The documentation you maintain should be comprehensive and it should be stored in such a way as to prevent it from getting lost (e.g. on the computer). Note, however, that you may keep your documents both in the electronic and printed version.
Additionally, you have to be aware that storing information on your computer requires special attention. We talked about it in our lesson on Standard III (E).
When you keep a record:
- be thorough,
- documentation you maintain should be comprehensive,
- store documents in such a way as to prevent them from getting lost,
- documentation is the property of your employer,
- you mustn’t make any copies to keep for yourself.
What is of key importance when talking about documentation is that all documents that you develop and keep are, in fact, the property of your employer (i.e. the firm you work for).
So, if you decide to leave your job and try your hand somewhere else, you will not be allowed to take your files with you, even though you are the author of the documents. When working for the firm, you provide service to the clients on behalf of the company and, that is why all the records stay with your employer.
If, however, your former employer expressively agrees that you may take the files with you, you may use them for your future professional activity. Otherwise, you will be allowed to use the information contained in your previous records only if you’ll be able to reproduce it from independent sources, which means you mustn’t make copies of the documents or restore information from your memory.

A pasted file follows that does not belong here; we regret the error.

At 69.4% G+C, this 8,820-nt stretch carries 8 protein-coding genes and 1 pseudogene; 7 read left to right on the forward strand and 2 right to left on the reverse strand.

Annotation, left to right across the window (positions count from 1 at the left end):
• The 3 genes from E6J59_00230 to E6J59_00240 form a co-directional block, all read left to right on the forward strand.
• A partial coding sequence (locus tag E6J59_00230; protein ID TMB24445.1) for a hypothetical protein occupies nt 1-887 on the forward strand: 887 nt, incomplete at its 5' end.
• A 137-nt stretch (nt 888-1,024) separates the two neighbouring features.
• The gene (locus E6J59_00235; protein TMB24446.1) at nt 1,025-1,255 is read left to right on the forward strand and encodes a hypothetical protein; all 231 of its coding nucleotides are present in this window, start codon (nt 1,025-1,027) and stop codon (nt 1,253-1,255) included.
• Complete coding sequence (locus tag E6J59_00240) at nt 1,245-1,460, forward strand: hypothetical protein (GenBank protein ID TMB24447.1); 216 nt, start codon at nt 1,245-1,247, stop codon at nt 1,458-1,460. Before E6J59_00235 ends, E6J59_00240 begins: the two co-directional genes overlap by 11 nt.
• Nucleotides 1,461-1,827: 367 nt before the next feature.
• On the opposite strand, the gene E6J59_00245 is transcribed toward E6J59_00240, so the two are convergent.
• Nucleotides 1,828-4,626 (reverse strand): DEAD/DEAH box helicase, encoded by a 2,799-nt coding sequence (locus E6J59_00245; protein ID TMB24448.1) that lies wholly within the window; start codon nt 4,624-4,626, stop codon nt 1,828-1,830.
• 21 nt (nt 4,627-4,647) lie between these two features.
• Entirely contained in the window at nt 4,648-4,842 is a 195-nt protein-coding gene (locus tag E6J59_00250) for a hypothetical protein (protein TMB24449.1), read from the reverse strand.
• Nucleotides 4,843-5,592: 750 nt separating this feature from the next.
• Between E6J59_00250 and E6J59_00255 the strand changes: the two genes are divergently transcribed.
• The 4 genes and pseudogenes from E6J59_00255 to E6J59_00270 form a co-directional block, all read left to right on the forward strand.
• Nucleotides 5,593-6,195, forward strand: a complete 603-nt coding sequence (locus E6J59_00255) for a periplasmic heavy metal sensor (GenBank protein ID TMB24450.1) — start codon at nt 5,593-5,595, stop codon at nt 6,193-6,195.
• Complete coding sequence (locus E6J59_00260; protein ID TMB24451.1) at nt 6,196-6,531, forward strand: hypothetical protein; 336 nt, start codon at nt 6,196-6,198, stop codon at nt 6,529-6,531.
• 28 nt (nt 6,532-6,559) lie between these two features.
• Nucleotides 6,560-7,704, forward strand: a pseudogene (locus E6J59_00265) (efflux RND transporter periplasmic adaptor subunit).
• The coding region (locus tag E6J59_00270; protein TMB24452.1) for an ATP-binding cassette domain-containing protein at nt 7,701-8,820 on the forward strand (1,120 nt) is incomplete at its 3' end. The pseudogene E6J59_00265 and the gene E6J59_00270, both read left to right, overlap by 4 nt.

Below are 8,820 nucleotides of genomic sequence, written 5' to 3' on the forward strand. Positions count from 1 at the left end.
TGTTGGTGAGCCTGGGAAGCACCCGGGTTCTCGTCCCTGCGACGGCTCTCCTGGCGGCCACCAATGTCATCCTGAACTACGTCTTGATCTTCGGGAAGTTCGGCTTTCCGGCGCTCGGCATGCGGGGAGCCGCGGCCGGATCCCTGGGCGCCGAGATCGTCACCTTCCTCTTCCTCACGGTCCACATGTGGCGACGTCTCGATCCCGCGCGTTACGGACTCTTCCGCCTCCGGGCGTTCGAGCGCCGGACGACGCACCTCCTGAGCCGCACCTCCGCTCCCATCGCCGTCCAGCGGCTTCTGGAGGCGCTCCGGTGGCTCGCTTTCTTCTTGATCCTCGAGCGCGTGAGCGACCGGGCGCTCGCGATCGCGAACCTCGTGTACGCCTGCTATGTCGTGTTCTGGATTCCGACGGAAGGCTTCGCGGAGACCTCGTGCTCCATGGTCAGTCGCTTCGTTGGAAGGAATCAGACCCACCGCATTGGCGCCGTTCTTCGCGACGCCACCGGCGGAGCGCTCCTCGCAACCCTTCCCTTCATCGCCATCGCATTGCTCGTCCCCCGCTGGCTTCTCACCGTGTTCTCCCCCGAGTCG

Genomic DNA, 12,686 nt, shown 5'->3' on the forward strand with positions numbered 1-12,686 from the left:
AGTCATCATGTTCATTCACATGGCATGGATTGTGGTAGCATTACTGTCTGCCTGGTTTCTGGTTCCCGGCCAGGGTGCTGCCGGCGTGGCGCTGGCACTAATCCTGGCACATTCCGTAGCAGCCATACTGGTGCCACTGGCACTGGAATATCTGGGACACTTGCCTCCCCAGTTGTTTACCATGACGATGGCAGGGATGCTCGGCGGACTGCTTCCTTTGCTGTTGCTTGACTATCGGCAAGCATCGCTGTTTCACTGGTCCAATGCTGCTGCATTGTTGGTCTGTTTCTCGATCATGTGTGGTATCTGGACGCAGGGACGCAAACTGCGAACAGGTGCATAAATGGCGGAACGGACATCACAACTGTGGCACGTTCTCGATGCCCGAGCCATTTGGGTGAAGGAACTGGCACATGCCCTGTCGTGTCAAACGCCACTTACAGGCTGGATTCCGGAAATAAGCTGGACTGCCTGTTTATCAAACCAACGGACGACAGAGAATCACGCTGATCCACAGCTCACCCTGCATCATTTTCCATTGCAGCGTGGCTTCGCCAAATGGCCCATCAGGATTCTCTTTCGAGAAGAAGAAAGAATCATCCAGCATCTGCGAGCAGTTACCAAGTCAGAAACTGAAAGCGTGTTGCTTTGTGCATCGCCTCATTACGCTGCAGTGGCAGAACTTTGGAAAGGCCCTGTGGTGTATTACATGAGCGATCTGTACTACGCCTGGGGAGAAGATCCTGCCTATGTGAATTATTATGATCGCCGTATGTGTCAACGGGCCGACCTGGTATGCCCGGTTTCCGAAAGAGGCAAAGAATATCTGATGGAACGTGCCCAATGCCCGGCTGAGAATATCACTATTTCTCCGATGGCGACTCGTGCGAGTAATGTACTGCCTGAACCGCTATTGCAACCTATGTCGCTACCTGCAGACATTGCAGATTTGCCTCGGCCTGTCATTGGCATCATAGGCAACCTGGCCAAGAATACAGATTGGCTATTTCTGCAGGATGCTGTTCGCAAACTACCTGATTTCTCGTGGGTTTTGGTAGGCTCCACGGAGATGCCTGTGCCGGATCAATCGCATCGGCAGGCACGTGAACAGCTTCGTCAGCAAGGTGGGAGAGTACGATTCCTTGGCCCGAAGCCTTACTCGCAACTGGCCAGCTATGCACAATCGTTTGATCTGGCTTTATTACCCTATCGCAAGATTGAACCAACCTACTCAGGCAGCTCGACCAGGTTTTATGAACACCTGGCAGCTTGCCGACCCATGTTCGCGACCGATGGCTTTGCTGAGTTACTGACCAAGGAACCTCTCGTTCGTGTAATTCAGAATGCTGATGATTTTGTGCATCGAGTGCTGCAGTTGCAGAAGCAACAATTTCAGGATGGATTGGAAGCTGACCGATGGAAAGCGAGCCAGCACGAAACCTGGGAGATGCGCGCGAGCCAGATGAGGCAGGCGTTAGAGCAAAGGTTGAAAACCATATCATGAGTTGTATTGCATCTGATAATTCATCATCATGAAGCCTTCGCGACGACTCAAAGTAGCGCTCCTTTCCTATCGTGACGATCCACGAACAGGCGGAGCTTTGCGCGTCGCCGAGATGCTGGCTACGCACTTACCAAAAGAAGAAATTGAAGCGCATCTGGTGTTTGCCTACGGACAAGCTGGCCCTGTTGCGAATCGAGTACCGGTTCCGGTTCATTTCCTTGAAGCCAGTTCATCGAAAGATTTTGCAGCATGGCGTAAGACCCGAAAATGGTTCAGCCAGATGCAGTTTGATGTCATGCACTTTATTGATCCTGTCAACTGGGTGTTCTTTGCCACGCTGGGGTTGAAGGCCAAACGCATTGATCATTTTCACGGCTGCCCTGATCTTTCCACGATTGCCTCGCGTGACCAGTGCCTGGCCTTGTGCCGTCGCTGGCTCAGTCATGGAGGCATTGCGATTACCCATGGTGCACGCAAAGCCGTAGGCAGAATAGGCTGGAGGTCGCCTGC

- Communicate to the (prospective) client all information important for him or her to make sensible investment decisions and to understand the whole investment process.
- Make sure your client can tell apart opinion from fact in your recommendation.
- Clients should also know where they can find more information about the investment process and investment products.
- Documentation must be prepared thoroughly and substantiate the relationship with the client.
- Generally, it is the responsibility of the employer to keep documentation and to do it in accordance with relevant laws, if applicable. Nevertheless, you must fulfill the duty on your part, as well.
CFA Exam: Communication with Clients and Prospective Clients
TYPES of DISCLOSURES related to CLIENT COMMUNICATION:
- BASIC FORMAT of how the investment processes look like for investment analysis, security selection, or portfolio construction,